Believe it or not, but homosexuality has always been apart of society, with marriage itself being defined and redefined, just as civilization evolves and develops. LGBT people can be found throughout history, and the stereotypes about them have been around for just as long.
There is even evidence to suggest that same-sex marriages were celebrated throughout history in ancient Greece and Rome, as well as areas of China and other parts of Europe!
So with October being LGBT history month, we thought it would be an ideal time to debunk the widely held myth that “same-sex marriages and relationships are a recent invention” and at the same time celebrate LGBT love throughout history…
Khnumhotep & Niankhkhnum
Found buried together in an intimate, loving embrace, Khnumhotep & Niankhkhnum were Egyptian servants (manicurists to the royal court) living around 2400 BC. This form of burial was discovered in 1964, and was initially a puzzle to scholars and historians, due to the fact that this type of funeral was usually only reserved for married couples.
Early examination referred to the couple as brothers or relatives, however with reanalysis in the 1990’s, egyptologists concluded them to be a romantic couple. In some hieroglyphs, Niankhkhnum and Khnumhotep’s names are strung together in a way that is translated to mean “joined in life and in death.”
Hadrian & Antinous
Being the first leader of Rome to openly announce his sexuality, Emperor Hadrian took the throne of Rome in 117AD with a 13 year old wife (ceremonially married for political purposes). However, his true love was with younger Antinous, who accompanied the emperor as his closest confidant from 128AD.
Sexual relationships between older and younger men were common in ancient Rome, however, it was expected that the older man would cease the relationship once his younger lover reached manhood. However, the emperor maintained the relationship well past this period and consequently, Antinous downed under mysterious circumstances.
Harian was so inconsolable, that he remained in official mourning for over a week and filled his home with statues of Antinous, as well as naming stars and flowers after him.
Vita Sackville-West & Violet Trefusis
English author Vita fell in love with writer Violet during a period when LGBT pride was a laughable concept, but their relationship remained and became one of the most intense and turbulent affairs in literary history.
Both women had been friends since childhood, and began forming intense romantic bonds during adolescence, with it eventually turning into a relationship in their twenties. Despite both women being married to men, since 1918 the two ran off together several times to France, where Vita would dress as a man to avoid public attention.
Unfortunately pressure from their families, society gossip and Vita’s affairs put a strain on their relationship, however it was learning that Violet was still having sexual relations with her husband that ended their love.
Gertrude Stein & Alice Toklas
Gertrude met her life partner, Alice, on Toklas’ first day in Paris in 1907. Stein was an American writer, mentor and art collector, and soon after the two met they became constant companions. They also had a salon together which attracted some of the greatest artists, writers and thinkers of Europe and America, including Picasso, Hemingway, Thorton Wilder and Matisse.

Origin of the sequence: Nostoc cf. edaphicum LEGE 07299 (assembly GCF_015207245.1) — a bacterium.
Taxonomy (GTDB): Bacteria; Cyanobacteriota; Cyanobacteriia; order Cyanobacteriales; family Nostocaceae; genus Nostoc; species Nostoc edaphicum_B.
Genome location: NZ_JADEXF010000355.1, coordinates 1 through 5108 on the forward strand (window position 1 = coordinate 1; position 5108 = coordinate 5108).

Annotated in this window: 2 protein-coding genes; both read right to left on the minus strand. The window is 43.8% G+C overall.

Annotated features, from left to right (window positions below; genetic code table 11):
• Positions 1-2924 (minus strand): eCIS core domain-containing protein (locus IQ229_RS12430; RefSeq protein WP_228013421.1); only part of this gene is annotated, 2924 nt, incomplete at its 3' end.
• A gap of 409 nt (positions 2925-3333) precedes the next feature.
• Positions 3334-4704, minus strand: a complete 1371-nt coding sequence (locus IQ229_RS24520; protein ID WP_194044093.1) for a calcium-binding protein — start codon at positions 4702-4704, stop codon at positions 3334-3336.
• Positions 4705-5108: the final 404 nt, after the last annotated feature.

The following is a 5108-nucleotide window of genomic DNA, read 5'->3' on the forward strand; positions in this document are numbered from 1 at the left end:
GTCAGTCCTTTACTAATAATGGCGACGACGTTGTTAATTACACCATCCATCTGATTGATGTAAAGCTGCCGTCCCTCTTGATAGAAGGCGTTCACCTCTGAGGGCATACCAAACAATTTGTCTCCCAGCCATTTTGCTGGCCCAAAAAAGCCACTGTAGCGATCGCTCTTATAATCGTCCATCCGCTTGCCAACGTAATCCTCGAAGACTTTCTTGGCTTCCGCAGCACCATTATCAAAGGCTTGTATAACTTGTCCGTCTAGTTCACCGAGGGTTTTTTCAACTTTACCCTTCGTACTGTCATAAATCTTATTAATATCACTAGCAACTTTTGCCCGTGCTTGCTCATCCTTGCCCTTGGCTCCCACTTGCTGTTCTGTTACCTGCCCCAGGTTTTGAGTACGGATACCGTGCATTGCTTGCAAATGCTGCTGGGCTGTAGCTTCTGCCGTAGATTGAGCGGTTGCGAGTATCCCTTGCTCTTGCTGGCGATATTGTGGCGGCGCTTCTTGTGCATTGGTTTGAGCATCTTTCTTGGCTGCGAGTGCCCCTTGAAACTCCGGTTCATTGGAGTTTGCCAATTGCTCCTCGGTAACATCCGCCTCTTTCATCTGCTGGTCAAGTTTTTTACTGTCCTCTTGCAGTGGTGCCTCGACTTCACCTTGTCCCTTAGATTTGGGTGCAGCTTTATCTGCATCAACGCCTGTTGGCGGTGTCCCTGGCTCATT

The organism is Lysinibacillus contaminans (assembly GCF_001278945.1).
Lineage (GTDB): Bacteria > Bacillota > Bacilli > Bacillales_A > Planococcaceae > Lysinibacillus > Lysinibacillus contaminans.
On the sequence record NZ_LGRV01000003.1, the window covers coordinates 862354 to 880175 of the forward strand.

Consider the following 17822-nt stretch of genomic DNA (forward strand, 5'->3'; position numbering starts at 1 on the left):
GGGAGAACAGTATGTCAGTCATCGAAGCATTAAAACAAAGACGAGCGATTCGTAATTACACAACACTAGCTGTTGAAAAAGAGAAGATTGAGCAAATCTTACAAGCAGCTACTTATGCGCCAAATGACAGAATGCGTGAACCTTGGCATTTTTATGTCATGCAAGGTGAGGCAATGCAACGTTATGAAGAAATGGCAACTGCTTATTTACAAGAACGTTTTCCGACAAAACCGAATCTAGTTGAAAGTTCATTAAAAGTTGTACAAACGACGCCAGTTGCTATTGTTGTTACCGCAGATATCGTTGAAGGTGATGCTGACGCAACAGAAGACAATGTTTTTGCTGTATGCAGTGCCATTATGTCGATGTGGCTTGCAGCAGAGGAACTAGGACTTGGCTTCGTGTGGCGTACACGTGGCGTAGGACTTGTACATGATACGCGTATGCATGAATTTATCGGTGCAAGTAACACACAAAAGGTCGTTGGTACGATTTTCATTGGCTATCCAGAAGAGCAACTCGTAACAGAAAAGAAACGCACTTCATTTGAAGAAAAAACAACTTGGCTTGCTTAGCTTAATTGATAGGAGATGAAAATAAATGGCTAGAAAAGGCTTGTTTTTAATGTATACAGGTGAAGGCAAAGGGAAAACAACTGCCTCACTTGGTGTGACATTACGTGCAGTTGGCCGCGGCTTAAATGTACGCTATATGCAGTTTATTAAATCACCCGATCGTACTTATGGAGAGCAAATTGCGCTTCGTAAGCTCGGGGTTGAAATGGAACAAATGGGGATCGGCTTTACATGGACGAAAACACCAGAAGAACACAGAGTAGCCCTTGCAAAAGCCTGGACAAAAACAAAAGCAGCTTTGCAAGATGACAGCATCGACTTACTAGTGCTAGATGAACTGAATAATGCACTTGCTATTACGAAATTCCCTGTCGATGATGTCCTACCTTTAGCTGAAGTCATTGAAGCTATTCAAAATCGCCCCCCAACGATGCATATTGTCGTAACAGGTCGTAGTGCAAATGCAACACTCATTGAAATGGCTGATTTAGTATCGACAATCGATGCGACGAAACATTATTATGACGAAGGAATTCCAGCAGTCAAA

Being another rare example of a proud LGBT couple in a time where discrimination and bigotry was eminent, the two remained deeply devoted to each other for forty years until Stein’s death in 1946. In 1980, a locked cabinet at Yale University revealed hundreds of love letters the two had written to each other over the period of their relationship.
Benjamin Britten & Peter Pears
Colleagues, mutual muses and lifelong partners Benjamin and Peter were two musicians who met in 1934. Both being extremely talented, Britten was limited by his success due to being openly gay and a pacifist (however is now considered one of the greatest composers of the 20th Century).
Following Britten’s heart surgery in 1974, the composer wrote to his lover; “My darling heart (perhaps an unfortunate phrase, but I can’t use any other).. I do love you so terribly, not only glorious you, but your singing… what have I done to deserve such an artist and man to write for?… I love you, I love you, I love you.” Written in a desperate state of health, this beautiful love letter was written with Benjamin’s determination to live long enough to see Peter one more time.
The two are now buried side by side at St. Peter and St. Paul’s Church in Suffolk. The Red house in Aldeburgh, where the couple lived and worked for twenty years, is now home to the Britten-Pears Foundation, established to promote their musical legacy, which was made a national landmark this year.
As you can see, same-sex relationships have been a fundamental human right since the dawn of time, and has been apart of society throughout history. With support for LGBT equality increasing across the world-wide political spectrum, Australia needs to jump on the bandwagon.
You can help make same-sex marriage a reality for all Australians by signing the petition here!